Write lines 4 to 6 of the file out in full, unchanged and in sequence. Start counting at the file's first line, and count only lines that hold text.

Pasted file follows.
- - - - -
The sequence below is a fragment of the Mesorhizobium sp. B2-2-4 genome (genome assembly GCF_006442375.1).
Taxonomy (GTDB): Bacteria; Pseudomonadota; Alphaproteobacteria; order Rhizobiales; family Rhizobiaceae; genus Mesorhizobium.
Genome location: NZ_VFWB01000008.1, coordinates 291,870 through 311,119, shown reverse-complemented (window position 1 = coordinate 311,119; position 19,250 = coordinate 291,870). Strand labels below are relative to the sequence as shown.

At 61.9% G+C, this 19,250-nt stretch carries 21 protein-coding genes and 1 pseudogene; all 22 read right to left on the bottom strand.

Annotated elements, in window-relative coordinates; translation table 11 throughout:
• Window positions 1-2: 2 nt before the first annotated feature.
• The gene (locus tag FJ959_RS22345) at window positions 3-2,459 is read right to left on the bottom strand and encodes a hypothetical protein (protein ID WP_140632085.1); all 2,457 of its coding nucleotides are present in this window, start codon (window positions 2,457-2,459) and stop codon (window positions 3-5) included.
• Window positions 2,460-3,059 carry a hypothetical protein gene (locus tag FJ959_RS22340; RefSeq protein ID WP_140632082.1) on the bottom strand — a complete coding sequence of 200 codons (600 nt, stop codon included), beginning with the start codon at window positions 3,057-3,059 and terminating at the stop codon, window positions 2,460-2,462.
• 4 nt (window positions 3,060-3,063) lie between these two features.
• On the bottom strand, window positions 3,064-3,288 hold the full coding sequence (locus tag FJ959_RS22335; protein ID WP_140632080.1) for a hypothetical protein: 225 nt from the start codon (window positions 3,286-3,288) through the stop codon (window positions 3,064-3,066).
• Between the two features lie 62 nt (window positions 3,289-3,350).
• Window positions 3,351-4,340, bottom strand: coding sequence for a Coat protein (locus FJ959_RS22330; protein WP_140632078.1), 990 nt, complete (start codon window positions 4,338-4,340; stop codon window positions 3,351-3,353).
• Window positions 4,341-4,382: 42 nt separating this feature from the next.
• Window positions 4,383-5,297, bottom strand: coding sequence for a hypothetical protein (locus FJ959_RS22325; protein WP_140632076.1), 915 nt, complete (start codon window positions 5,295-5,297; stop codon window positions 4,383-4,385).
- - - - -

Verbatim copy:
At 61.9% G+C, this 19,250-nt stretch carries 21 protein-coding genes and 1 pseudogene; all 22 read right to left on the bottom strand.

Annotated elements, in window-relative coordinates; translation table 11 throughout:
• Window positions 1-2: 2 nt before the first annotated feature.